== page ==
The investigation of multiple invasive foci in the latter study (16) is an interesting endeavour. Indeed, current classifications are based on the largest invasive foci for the pathologist, and on the largest solid component on CT for the radiologist in the case of part-solid nodules. This raises the question to know how the number of invasive foci might affect lesion aggressiveness and patient prognosis compared to the size of the largest invasive foci. Further research is needed to properly answer this question.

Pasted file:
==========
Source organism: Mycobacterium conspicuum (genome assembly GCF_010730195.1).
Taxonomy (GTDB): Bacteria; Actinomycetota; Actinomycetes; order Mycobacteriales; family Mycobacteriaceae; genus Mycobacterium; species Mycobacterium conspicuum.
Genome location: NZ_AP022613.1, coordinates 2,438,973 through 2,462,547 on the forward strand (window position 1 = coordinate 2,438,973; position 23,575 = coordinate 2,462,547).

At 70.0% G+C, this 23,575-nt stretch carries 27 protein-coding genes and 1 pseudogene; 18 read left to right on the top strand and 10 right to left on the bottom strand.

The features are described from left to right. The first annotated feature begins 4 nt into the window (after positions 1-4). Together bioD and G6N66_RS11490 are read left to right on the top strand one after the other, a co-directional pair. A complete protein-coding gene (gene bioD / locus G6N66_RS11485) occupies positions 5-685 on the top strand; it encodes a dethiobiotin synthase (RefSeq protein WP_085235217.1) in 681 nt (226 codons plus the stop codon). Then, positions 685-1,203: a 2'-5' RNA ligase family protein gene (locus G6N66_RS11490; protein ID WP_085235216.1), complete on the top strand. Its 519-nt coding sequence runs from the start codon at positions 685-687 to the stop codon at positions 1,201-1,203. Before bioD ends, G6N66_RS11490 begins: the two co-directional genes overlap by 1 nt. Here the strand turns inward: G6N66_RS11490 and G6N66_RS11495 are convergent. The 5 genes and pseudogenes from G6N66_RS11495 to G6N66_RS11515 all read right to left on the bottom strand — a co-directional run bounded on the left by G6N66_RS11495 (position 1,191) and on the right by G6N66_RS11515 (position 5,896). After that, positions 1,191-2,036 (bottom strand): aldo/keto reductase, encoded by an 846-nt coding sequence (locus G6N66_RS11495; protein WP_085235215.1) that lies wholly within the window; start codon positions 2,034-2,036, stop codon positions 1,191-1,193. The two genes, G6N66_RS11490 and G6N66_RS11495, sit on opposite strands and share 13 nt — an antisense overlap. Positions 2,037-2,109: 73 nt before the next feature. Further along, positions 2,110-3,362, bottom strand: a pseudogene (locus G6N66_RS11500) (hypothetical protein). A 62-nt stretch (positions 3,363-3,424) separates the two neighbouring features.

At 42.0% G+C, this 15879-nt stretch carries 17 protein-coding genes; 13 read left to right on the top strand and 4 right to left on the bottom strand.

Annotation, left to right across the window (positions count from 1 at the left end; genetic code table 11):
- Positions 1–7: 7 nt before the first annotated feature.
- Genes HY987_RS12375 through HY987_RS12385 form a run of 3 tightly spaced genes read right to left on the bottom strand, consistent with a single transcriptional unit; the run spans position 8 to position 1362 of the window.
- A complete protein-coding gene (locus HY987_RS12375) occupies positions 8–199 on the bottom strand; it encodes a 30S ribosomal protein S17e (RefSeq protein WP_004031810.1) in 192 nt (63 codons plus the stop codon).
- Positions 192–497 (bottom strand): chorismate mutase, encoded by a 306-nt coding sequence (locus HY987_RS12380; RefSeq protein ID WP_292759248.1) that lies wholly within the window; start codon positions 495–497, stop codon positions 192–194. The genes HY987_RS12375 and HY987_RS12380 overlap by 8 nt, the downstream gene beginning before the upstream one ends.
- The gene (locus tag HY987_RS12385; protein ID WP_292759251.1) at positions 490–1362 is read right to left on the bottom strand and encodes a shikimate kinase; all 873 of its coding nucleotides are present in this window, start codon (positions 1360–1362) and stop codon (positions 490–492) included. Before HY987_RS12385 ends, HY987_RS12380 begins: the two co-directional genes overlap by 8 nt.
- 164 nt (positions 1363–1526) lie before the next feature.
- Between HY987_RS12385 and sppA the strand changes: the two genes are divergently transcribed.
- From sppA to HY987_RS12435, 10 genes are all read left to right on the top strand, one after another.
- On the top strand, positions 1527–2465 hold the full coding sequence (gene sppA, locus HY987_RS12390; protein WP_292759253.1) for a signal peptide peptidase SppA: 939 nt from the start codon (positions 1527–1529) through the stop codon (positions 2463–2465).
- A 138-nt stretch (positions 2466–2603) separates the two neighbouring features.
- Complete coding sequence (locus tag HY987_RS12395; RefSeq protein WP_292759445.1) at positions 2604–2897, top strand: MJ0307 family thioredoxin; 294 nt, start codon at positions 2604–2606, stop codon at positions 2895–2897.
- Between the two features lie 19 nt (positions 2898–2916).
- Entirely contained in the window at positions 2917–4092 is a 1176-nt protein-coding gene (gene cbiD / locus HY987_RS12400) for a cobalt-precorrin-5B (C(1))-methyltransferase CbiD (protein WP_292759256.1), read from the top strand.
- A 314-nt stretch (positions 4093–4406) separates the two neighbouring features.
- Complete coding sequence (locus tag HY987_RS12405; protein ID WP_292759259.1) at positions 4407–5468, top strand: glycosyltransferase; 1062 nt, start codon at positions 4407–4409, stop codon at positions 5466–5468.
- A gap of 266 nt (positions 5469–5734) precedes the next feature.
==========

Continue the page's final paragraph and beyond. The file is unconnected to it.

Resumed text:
Coming back to routine clinical practice, the Fleischner society recently released its 2017 guidelines for subsolid nodules (12), where axial diameter is also a key factor for pGGNs’ management. According to these, pGGNs of less than 6 mm shouldn’t warrant any particular follow-up, although an alternative of 2 and 4 years follow-up is proposed for pGGNs close to the 6 mm threshold and judged more suspicious. This is to reflect the results of a recent Japanese study (21) which showed that among 439 pGGNs of less than 5 mm, 10% eventually grew and 0.9% turned out to be adenocarcinomas, half of them invasive. For nodules larger than 6 mm, the guidelines propose follow-up CTs at 2 and 4 years after the first 6–12 months control CT and to refer patients for surgery in the case of significant growth and/or appearance of a solid component. The rational for those 2 years follow-up interval is that according to current data, a pGGN takes on average 3 to 4 years to grow and/or develop solid component (12).